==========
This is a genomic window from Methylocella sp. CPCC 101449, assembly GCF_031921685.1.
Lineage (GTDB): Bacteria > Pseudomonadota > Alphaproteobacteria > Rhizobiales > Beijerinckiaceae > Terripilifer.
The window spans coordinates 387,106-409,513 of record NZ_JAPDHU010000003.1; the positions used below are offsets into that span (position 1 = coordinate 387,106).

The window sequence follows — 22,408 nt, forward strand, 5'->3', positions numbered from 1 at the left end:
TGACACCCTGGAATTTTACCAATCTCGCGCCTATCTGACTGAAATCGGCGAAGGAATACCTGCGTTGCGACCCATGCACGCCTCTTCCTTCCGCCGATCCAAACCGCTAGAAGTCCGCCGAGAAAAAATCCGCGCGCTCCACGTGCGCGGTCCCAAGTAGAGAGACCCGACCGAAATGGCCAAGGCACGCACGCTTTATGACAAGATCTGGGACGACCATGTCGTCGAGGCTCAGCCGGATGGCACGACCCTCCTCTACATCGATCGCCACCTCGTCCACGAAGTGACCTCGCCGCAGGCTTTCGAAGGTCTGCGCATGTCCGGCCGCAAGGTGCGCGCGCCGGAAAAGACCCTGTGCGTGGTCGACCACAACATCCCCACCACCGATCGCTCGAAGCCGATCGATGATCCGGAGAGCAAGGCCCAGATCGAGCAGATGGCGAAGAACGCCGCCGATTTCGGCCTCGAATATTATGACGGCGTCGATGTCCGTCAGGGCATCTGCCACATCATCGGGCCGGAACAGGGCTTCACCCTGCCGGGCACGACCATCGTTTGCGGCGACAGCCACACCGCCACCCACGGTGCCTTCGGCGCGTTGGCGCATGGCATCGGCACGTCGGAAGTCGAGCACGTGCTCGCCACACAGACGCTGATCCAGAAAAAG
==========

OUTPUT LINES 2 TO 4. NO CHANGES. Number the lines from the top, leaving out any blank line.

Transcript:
Lineage (GTDB): Bacteria > Pseudomonadota > Alphaproteobacteria > Rhizobiales > Beijerinckiaceae > Terripilifer.
The window spans coordinates 387,106-409,513 of record NZ_JAPDHU010000003.1; the positions used below are offsets into that span (position 1 = coordinate 387,106).

The window sequence follows — 22,408 nt, forward strand, 5'->3', positions numbered from 1 at the left end: